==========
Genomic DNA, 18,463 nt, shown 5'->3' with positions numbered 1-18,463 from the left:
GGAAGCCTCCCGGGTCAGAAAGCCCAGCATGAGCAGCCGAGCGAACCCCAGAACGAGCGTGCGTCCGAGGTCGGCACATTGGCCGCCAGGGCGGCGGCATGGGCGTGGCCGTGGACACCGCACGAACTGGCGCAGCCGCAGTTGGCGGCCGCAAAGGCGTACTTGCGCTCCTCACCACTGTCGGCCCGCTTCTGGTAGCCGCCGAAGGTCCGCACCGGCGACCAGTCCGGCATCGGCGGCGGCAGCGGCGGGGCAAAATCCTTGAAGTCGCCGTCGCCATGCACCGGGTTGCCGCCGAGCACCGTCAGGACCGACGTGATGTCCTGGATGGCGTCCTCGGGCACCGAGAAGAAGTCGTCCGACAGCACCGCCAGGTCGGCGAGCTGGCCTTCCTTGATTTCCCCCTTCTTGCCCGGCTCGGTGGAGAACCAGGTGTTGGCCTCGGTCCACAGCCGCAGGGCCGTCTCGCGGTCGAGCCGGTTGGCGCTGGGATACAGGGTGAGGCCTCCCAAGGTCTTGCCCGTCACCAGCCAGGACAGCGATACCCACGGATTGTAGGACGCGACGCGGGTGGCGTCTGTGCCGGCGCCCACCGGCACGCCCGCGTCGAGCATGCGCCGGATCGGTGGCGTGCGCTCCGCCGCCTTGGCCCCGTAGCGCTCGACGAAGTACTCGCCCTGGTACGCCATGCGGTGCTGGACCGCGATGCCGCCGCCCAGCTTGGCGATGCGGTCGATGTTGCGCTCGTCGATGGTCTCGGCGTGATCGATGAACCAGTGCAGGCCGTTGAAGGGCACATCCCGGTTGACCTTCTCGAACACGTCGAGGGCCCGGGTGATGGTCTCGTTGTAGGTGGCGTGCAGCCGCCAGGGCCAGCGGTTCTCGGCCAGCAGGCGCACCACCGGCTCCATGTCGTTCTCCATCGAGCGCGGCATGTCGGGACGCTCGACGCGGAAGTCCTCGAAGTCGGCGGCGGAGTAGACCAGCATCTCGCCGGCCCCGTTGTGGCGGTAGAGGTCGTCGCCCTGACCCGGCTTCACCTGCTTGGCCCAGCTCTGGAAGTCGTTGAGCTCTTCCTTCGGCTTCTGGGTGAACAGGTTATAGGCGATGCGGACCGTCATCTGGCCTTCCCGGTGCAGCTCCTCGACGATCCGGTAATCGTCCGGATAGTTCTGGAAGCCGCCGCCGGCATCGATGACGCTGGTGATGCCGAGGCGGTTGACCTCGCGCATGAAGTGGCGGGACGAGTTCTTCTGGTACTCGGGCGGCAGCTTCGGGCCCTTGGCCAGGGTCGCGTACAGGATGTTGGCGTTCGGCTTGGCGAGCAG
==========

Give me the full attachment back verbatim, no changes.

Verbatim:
Genomic DNA, 18,463 nt, shown 5'->3' with positions numbered 1-18,463 from the left:
GGAAGCCTCCCGGGTCAGAAAGCCCAGCATGAGCAGCCGAGCGAACCCCAGAACGAGCGTGCGTCCGAGGTCGGCACATTGGCCGCCAGGGCGGCGGCATGGGCGTGGCCGTGGACACCGCACGAACTGGCGCAGCCGCAGTTGGCGGCCGCAAAGGCGTACTTGCGCTCCTCACCACTGTCGGCCCGCTTCTGGTAGCCGCCGAAGGTCCGCACCGGCGACCAGTCCGGCATCGGCGGCGGCAGCGGCGGGGCAAAATCCTTGAAGTCGCCGTCGCCATGCACCGGGTTGCCGCCGAGCACCGTCAGGACCGACGTGATGTCCTGGATGGCGTCCTCGGGCACCGAGAAGAAGTCGTCCGACAGCACCGCCAGGTCGGCGAGCTGGCCTTCCTTGATTTCCCCCTTCTTGCCCGGCTCGGTGGAGAACCAGGTGTTGGCCTCGGTCCACAGCCGCAGGGCCGTCTCGCGGTCGAGCCGGTTGGCGCTGGGATACAGGGTGAGGCCTCCCAAGGTCTTGCCCGTCACCAGCCAGGACAGCGATACCCACGGATTGTAGGACGCGACGCGGGTGGCGTCTGTGCCGGCGCCCACCGGCACGCCCGCGTCGAGCATGCGCCGGATCGGTGGCGTGCGCTCCGCCGCCTTGGCCCCGTAGCGCTCGACGAAGTACTCGCCCTGGTACGCCATGCGGTGCTGGACCGCGATGCCGCCGCCCAGCTTGGCGATGCGGTCGATGTTGCGCTCGTCGATGGTCTCGGCGTGATCGATGAACCAGTGCAGGCCGTTGAAGGGCACATCCCGGTTGACCTTCTCGAACACGTCGAGGGCCCGGGTGATGGTCTCGTTGTAGGTGGCGTGCAGCCGCCAGGGCCAGCGGTTCTCGGCCAGCAGGCGCACCACCGGCTCCATGTCGTTCTCCATCGAGCGCGGCATGTCGGGACGCTCGACGCGGAAGTCCTCGAAGTCGGCGGCGGAGTAGACCAGCATCTCGCCGGCCCCGTTGTGGCGGTAGAGGTCGTCGCCCTGACCCGGCTTCACCTGCTTGGCCCAGCTCTGGAAGTCGTTGAGCTCTTCCTTCGGCTTCTGGGTGAACAGGTTATAGGCGATGCGGACCGTCATCTGGCCTTCCCGGTGCAGCTCCTCGACGATCCGGTAATCGTCCGGATAGTTCTGGAAGCCGCCGCCGGCATCGATGACGCTGGTGATGCCGAGGCGGTTGACCTCGCGCATGAAGTGGCGGGACGAGTTCTTCTGGTACTCGGGCGGCAGCTTCGGGCCCTTGGCCAGGGTCGCGTACAGGATGTTGGCGTTCGGCTTGGCGAGCAG